Australian-led Spectrograph Operating on Gemini South Telescope
A new spectrograph has been installed on one of the most powerful telescopes in the southern hemisphere, and Australian scientists and researchers led the program to develop it. GHOST will now be able to analyse the spectral data of many astrophysical objects in high resolution.
An international team of experts, led by the Australian Astronomical Optics (AAO) from Macquarie University and the Australian National University have announced the installation of a new spectrograph on one of the largest telescopes in the southern hemisphere.
The new spectrograph, named Gemini High-resolution Optical SpecTrograph (GHOST), is a high-resolution spectroscopic tool that allows the spectra of astronomical objects, like stars and other bodies, to be analysed in detail.
Electromagnetic radiation (like visible light) is made up of a variety of different wavelengths, each with its own unique band. Visible light, for example, is subdivided into six major bands that have wavelengths that stretch between 380 nanometres and through to 750 nanometres (nm). Wavelengths that correspond lower than 380 nm fall in the ultraviolet range, and wavelengths that are above 750 nm, fall into the infrared portion of the spectrum.
When light from astrophysical objects, like stars, passes through a gaseous medium, elements within the gas will absorb certain wavelengths of light, presenting as gaps or dark bands in a continuous spectrum. This information tells astronomers what elements are present (as each has its own unique spectral fingerprint) and how the material is behaving in the presence of gravity, magnetic fields, and dynamical movement.
Spectrographs are the instruments that allow the analysis of this data - and the higher the resolution of the instrument, the finer detail it can pull apart when it comes to the unique features of each individual star.
GHOST’s wavelength coverage extends a little further outside the visible range, running from 363 nm - 950 nm, with the instrument having two resolution (R) modes - R ~50,000 for standard, and R ~75,000 for the high-resolution capabilities. GHOST will also be able to observe two targets simultaneously, speeding up the rate of data and information that is acquired from the large GEMINI telescope, located in Chile. And it’s already captured its first light, looking at a star (HD 222925) roughly 1,400 light-years away in the southern constellation of Tucana.
Tony Farrell, Software Technical Lead from Australia Astronomical Optics-Macquarie says GHOST will expand the types of science the Gemini Telescope can accomplish.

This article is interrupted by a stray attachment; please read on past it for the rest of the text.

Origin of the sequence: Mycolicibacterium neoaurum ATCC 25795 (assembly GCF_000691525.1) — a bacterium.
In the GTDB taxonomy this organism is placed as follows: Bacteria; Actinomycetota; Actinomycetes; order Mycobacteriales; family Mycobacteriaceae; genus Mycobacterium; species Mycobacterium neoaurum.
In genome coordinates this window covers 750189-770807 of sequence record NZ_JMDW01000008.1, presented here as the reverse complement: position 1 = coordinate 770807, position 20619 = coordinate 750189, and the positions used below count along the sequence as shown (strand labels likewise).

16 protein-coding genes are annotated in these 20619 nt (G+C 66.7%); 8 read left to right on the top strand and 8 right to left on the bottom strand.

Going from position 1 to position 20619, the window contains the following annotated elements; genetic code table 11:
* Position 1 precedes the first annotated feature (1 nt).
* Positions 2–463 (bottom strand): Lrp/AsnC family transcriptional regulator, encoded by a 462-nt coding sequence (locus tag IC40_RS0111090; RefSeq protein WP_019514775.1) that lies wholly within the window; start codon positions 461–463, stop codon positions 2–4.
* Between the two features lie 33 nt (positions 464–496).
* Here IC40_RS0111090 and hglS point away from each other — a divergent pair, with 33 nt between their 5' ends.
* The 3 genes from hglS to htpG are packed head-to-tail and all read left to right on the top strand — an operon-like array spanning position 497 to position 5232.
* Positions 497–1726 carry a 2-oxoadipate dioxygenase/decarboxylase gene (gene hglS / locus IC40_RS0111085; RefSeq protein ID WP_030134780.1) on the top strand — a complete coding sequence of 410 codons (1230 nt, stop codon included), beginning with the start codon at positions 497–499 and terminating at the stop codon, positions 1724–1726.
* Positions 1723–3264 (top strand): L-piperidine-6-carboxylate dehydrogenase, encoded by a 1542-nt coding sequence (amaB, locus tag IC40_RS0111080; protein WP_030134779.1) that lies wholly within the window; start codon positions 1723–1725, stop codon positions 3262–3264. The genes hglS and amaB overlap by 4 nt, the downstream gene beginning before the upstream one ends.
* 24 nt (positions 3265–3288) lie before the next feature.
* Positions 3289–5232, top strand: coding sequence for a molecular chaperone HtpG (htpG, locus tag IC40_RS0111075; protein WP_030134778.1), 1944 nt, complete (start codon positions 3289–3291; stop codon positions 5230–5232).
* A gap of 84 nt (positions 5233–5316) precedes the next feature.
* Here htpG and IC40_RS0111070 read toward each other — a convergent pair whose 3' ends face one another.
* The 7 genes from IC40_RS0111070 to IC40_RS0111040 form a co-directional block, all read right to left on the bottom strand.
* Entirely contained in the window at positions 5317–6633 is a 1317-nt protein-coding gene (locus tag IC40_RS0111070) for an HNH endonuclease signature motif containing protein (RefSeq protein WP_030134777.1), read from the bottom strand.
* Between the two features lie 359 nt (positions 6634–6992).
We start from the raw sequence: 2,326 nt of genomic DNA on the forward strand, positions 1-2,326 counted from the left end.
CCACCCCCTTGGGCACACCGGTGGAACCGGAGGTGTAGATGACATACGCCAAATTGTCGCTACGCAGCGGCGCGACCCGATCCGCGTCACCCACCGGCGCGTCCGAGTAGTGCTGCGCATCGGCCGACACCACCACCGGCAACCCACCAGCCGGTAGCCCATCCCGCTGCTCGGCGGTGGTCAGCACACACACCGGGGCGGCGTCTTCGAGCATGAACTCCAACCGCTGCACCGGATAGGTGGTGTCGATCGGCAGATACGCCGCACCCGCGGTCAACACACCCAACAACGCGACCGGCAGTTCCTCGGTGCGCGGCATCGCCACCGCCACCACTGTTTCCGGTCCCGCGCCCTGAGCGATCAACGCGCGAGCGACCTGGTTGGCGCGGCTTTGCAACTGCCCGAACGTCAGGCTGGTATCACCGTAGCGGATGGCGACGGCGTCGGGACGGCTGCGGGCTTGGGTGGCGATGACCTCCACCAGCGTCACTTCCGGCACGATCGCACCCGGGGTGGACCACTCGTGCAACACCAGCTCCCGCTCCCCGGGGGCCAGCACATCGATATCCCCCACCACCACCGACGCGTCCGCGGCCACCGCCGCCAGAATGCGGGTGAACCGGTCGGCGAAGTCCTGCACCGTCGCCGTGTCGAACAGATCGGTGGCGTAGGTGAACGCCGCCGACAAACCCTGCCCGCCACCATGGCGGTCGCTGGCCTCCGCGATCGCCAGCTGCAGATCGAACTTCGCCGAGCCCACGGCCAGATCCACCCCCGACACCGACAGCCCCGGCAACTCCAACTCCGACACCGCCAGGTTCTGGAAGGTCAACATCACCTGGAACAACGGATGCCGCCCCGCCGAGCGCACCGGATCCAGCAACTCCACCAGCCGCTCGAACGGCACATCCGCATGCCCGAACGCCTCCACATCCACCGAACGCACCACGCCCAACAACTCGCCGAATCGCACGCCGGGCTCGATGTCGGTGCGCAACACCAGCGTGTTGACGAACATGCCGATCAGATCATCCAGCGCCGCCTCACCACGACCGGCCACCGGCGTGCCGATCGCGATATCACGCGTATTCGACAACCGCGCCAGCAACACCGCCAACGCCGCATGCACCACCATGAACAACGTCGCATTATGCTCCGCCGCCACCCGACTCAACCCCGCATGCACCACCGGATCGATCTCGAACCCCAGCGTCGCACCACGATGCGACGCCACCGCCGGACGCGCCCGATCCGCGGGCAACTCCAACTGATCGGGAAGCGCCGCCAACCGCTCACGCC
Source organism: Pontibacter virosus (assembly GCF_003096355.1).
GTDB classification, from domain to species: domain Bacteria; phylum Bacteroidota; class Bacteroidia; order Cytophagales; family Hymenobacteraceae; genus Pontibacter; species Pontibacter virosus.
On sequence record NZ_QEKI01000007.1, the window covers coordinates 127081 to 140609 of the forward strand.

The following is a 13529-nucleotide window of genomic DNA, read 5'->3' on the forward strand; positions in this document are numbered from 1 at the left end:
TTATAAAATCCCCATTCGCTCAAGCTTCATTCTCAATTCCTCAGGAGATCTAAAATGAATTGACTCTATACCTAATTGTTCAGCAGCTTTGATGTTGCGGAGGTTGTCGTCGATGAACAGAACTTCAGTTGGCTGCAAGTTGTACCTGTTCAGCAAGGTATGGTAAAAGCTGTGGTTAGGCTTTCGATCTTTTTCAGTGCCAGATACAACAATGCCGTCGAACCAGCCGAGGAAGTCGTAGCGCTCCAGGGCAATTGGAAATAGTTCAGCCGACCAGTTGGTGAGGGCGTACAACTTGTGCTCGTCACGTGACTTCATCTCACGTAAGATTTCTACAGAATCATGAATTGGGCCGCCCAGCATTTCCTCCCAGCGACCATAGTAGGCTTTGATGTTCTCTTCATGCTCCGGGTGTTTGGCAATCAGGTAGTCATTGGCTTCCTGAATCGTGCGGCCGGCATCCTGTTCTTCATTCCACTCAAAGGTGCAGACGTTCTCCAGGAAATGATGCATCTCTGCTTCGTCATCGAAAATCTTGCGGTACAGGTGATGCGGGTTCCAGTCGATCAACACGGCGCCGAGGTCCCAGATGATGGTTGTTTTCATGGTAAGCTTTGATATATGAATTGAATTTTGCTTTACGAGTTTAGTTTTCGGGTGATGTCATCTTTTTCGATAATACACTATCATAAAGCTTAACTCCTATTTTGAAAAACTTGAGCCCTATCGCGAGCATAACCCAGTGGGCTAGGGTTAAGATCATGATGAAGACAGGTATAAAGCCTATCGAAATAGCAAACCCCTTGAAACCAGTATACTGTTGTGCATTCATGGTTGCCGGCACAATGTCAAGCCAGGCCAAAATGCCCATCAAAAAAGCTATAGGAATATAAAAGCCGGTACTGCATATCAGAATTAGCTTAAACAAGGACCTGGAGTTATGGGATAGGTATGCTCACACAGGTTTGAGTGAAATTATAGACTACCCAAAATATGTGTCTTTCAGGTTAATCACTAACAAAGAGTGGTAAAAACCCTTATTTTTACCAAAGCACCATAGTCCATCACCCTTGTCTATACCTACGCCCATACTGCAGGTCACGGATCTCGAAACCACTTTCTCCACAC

“GHOST’s extremely high-resolution viewing capabilities will allow astronomers to get much more detail from their observations. The spectrograph’s ability to view HD 222925 is a prime example of this,” says Mr Farrell.
“The reason Gemini didn’t have this type of instrument before was due to a design feature of the telescope which causes the instruments to move and flex in ways that make instruments of this type impractical.”
The team has solved this long-standing problem by using an optical cable feed from the Gemini telescope to the large and very stable GHOST technology located in a room well underneath the telescope. Ultimately, this remoteness allows an instrument to be built which is both extremely physically and temperature stable
“The result is a spectrograph which is stable within fractions of micrometres. At the telescope, there are two input probes on a robotic system, feeding the optical cable, which allows observations of two stars to take place at the same time, doubling the efficiency of the telescope compared to common solutions,” says Mr Farrell.
Australian Astronomical Optics-Macquarie leads the GHOST team, which includes the Australian National University (ANU) leading the instrument control system and data reduction software, the National Research Council of Canada (NRC) for the construction of the spectrograph, and the US National Science Foundation’s NOIRLab which manages the International Gemini Observatory.
“GHOST is primarily designed to help astronomers measure the abundance of a large number of elements in the spectra of stars, more efficiently than other large telescopes. By taking precise, high-resolution spectra, it will also be able to measure the reflex motion of stars due to the effects of exoplanets,” Professor Michael Ireland from the ANU Research School of Astronomy and Astrophysics.
“The Big Bang only produced Hydrogen and Helium, with a tiny amount of other light elements. GHOST will measure the elements formed in the first supernovae in the Universe, by measuring the spectra of the oldest stars.”
“Early elements produced in supernovae and retained in the next generation of stars vary between different environments. GHOST can not only measure stars in our Galaxy, but also in small galaxies orbiting our own,” says Professor Ireland.